Christian Lund is Professor in International Development Studies at Roskilde University, Denmark. He is the author of Local Politics and the Dynamics of Property in Africa (2008) and Law, Power, and Politics in Niger - Land Struggles and the Rural Code (1998). He is the editor and co-editor of Twilight Institutions: Public Authority and Local Politics in Africa (2007), and Negotiating Property in Africa (2002).

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‘When people or states assert control over land and its resources, how do they justify their claims? Cases in this original collection link competitive claims to a fractured politics. Its overarching analysis linking property claims with political legitimacy - and plurality of both linked to conflict - provides an important framework that is as good to contemplate at the most local setting as it is to the most global.’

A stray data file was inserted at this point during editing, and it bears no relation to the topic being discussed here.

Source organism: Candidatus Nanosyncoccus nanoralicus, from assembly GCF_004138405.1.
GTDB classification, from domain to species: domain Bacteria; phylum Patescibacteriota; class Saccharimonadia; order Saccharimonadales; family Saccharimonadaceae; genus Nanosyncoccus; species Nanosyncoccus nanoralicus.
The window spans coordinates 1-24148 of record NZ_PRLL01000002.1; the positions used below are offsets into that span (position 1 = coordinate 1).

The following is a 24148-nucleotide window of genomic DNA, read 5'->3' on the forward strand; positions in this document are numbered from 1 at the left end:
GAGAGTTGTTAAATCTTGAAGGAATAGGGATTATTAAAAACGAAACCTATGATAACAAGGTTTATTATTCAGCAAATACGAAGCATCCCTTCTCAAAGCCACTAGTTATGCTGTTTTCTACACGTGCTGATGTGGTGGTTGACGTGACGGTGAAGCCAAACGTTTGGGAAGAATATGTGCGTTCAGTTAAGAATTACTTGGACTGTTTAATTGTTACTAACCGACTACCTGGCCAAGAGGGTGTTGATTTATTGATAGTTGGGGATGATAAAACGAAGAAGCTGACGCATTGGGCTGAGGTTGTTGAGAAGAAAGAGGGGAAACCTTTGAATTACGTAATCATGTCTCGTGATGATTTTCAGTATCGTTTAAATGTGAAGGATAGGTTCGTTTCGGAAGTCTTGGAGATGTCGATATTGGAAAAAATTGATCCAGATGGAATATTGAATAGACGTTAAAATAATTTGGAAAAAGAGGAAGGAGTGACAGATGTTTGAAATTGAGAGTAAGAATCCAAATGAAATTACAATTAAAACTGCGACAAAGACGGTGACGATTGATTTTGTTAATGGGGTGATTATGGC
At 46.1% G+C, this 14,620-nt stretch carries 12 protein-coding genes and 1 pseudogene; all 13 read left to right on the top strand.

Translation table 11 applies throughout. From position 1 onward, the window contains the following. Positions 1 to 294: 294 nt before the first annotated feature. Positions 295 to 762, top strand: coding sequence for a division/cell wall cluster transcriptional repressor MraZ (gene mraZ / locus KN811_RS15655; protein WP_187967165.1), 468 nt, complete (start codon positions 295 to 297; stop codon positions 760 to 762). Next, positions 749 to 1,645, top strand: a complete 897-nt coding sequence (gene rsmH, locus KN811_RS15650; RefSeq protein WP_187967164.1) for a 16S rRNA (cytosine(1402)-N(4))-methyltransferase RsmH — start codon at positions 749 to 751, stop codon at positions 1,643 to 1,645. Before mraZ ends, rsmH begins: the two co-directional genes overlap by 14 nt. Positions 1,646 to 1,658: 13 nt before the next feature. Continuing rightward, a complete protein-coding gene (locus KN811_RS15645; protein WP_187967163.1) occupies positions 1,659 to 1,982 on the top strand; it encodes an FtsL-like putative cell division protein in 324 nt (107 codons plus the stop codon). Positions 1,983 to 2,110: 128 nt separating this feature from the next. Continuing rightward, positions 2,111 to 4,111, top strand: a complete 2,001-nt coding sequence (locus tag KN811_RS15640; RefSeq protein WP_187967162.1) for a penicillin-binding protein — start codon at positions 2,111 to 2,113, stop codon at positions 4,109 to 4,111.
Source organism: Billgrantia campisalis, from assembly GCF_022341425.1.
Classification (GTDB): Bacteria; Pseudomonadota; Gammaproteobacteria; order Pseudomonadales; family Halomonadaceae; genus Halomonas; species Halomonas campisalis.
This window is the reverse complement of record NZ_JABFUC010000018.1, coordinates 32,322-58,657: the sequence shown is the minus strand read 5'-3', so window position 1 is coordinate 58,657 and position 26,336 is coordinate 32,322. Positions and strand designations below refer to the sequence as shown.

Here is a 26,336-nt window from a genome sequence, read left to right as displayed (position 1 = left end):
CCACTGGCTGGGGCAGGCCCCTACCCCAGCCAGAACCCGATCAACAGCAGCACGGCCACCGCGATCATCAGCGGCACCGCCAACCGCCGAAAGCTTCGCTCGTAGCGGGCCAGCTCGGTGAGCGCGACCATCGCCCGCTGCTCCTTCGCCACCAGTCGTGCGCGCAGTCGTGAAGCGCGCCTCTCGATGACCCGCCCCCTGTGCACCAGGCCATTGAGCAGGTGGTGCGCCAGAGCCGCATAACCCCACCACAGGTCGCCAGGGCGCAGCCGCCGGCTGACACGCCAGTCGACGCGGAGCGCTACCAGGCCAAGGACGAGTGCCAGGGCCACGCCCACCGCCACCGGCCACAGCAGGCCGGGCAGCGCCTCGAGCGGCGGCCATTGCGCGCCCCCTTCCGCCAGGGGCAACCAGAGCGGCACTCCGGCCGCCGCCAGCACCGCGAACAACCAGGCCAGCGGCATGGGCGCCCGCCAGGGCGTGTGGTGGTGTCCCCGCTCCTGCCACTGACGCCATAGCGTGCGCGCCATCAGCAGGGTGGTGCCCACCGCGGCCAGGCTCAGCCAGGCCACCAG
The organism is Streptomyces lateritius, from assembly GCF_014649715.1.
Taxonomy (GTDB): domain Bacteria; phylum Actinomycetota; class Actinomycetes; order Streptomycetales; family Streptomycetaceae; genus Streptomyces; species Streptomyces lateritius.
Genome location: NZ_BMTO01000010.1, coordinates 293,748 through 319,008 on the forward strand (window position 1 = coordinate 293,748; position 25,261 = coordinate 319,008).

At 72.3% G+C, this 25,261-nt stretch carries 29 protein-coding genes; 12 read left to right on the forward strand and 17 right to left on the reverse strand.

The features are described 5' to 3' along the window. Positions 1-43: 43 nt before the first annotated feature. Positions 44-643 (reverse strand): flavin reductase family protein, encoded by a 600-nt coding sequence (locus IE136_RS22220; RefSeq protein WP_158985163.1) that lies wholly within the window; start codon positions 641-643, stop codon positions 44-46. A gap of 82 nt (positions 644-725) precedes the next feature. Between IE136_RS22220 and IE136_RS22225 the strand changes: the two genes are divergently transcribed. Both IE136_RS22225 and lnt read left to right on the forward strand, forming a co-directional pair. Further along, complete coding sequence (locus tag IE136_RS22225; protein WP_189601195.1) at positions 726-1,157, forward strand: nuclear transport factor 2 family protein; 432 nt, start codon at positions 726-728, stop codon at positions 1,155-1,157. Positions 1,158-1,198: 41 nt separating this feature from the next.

James Fairhead, University of Sussex

‘Who gets to determine the legitimacy of claims and rights over property and resources? Any answer to this question must be sensitive to the varied forms by which societies organize and institutionalise access to and control over resources whether this be among peasant communities in Indonesia forests or in the slumworld of Mumbai or Lagos. But equally important is a full accounting of the forms of authority by which rights are conferred and relatedly how these forms of authority have limits and are invariably contested, fought over (often violently), disputed and reformed (even overturned). The ways in which authority, power and property are always inseparably linked strikes to the heart of Politics of Possession. Sikor and Lund have drawn together the leading theorists working on the property and natural resource question. The chapters are a brave and innovative mix of conceptual innovation, thick description and comparative insight. A pathbreaking and foundational book.’